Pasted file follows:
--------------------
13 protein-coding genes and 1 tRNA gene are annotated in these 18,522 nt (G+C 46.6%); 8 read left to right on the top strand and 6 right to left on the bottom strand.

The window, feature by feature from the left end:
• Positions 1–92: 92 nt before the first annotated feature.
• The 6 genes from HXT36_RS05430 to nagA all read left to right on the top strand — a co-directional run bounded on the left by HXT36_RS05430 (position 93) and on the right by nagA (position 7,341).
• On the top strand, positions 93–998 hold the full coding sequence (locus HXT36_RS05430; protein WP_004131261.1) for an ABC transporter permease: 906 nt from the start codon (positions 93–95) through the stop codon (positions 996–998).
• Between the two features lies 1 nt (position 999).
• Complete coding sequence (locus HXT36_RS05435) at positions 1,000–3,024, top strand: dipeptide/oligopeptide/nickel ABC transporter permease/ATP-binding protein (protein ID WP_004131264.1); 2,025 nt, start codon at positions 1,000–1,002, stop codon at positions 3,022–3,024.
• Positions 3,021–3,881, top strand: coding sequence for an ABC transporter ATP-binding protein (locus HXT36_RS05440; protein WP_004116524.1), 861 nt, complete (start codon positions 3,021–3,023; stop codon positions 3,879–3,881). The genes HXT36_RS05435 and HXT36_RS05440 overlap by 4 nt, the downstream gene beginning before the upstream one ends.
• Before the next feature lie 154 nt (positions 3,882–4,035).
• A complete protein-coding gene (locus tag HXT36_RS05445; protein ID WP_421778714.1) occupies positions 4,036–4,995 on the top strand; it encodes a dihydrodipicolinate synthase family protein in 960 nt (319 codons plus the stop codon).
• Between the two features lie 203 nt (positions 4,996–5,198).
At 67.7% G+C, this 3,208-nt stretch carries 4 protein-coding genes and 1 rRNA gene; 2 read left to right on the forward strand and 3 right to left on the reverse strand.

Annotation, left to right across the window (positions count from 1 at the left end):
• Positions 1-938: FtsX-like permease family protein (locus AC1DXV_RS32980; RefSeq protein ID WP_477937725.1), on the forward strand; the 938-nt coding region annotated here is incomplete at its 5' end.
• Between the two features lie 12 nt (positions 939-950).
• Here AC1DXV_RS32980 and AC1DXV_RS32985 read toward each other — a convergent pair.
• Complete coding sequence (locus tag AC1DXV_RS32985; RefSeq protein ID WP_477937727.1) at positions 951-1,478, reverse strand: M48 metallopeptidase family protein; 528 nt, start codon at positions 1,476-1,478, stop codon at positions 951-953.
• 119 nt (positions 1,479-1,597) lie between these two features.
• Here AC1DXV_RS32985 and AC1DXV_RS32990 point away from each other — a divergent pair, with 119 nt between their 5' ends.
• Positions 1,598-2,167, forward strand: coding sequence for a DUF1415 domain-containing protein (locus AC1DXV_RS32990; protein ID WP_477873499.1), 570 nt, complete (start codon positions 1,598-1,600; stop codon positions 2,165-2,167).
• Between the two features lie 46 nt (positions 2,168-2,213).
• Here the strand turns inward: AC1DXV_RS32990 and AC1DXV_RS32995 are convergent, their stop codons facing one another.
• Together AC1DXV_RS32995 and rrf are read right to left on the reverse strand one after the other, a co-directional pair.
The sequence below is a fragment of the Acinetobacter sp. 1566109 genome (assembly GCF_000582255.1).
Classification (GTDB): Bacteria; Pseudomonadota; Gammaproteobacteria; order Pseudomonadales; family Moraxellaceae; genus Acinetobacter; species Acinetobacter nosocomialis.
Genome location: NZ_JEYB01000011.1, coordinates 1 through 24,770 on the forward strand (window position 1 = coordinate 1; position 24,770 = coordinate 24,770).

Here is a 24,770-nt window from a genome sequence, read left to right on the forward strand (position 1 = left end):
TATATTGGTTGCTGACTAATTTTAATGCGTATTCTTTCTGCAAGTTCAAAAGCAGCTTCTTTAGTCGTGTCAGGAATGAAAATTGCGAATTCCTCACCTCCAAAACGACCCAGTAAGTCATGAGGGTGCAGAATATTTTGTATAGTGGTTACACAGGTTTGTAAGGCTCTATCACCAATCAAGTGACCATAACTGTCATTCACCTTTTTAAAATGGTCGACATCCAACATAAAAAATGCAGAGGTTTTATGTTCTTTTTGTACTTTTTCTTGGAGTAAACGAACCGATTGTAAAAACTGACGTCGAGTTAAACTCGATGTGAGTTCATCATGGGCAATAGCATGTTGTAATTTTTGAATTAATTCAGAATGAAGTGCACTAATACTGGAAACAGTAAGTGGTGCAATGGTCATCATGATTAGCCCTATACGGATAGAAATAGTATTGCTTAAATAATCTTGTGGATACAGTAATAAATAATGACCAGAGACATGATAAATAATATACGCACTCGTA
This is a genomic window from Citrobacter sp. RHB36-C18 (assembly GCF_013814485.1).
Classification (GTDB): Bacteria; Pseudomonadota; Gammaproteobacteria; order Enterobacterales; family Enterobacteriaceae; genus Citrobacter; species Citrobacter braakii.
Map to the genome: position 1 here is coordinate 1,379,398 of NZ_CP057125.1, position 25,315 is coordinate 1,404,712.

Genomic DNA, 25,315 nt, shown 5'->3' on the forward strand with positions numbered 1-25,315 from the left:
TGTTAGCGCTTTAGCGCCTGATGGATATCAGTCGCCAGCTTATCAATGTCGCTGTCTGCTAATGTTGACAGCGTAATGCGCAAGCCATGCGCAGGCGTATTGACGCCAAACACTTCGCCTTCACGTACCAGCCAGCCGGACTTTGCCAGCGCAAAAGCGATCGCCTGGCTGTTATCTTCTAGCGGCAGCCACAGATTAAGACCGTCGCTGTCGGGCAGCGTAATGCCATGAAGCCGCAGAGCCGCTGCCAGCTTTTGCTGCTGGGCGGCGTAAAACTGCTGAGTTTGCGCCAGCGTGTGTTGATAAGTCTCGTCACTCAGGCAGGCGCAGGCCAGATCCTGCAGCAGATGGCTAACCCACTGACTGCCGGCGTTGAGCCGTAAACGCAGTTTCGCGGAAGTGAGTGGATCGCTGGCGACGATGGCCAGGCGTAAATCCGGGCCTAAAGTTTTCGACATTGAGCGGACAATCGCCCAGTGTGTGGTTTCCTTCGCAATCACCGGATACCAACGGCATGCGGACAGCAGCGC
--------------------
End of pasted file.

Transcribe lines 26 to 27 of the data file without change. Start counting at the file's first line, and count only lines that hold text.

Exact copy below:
Genome location: NZ_JEYB01000011.1, coordinates 1 through 24,770 on the forward strand (window position 1 = coordinate 1; position 24,770 = coordinate 24,770).

Here is a 24,770-nt window from a genome sequence, read left to right on the forward strand (position 1 = left end):